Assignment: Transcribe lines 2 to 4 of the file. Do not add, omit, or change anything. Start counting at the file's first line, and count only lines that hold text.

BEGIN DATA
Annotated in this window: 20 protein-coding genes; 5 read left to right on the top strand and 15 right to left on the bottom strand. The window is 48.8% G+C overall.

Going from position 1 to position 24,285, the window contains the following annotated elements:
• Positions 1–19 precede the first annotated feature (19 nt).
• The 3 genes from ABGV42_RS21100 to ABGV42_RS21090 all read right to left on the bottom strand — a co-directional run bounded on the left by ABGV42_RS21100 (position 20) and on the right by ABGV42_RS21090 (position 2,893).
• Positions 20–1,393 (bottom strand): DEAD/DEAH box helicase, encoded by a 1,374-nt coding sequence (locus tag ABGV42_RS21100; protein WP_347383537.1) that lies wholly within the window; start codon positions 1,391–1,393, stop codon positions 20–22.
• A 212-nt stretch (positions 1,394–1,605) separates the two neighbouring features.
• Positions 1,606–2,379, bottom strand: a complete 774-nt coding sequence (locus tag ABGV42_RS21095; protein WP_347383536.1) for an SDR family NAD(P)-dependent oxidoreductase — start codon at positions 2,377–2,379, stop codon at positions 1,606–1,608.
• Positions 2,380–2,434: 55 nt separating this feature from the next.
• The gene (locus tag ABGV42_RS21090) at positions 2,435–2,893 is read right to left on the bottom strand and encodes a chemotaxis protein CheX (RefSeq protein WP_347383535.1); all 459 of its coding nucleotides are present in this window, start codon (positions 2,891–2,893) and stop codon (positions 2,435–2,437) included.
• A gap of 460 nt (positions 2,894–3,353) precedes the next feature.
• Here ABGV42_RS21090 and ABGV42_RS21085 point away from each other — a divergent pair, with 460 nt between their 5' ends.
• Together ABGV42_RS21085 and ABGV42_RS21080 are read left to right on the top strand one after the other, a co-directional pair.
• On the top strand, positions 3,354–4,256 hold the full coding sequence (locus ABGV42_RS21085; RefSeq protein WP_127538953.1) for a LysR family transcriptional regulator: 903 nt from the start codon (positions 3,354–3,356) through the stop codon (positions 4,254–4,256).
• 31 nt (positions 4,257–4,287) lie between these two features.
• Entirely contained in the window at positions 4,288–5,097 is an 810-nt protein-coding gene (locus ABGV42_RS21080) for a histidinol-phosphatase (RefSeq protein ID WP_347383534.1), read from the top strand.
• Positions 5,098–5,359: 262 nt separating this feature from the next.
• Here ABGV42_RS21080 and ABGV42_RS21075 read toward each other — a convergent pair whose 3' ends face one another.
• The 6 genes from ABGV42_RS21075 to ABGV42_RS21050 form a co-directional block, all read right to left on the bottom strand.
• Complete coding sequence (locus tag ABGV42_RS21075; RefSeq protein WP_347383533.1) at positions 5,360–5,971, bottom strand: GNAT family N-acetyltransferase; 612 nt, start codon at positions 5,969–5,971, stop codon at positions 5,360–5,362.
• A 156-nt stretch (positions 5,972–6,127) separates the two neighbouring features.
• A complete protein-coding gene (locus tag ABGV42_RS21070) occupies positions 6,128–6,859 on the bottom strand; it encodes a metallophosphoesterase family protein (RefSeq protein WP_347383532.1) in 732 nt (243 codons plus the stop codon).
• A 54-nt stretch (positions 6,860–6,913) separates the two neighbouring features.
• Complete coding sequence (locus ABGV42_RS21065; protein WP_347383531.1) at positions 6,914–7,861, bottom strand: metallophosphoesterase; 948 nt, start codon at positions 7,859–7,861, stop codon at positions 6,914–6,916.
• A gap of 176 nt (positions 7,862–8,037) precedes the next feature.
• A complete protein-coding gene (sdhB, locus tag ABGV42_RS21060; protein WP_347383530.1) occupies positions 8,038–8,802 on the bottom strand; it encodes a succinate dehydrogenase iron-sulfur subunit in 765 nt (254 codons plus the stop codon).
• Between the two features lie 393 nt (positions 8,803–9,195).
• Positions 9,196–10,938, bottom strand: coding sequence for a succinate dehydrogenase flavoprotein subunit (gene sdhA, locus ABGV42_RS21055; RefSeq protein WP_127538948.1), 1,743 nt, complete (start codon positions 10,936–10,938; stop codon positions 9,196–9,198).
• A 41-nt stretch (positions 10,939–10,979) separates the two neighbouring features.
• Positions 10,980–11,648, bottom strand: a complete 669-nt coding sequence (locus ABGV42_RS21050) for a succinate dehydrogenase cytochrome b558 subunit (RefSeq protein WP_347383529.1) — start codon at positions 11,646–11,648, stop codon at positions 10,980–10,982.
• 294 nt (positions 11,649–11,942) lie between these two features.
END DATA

Going from position 1 to position 24,285, the window contains the following annotated elements:
• Positions 1–19 precede the first annotated feature (19 nt).
• The 3 genes from ABGV42_RS21100 to ABGV42_RS21090 all read right to left on the bottom strand — a co-directional run bounded on the left by ABGV42_RS21100 (position 20) and on the right by ABGV42_RS21090 (position 2,893).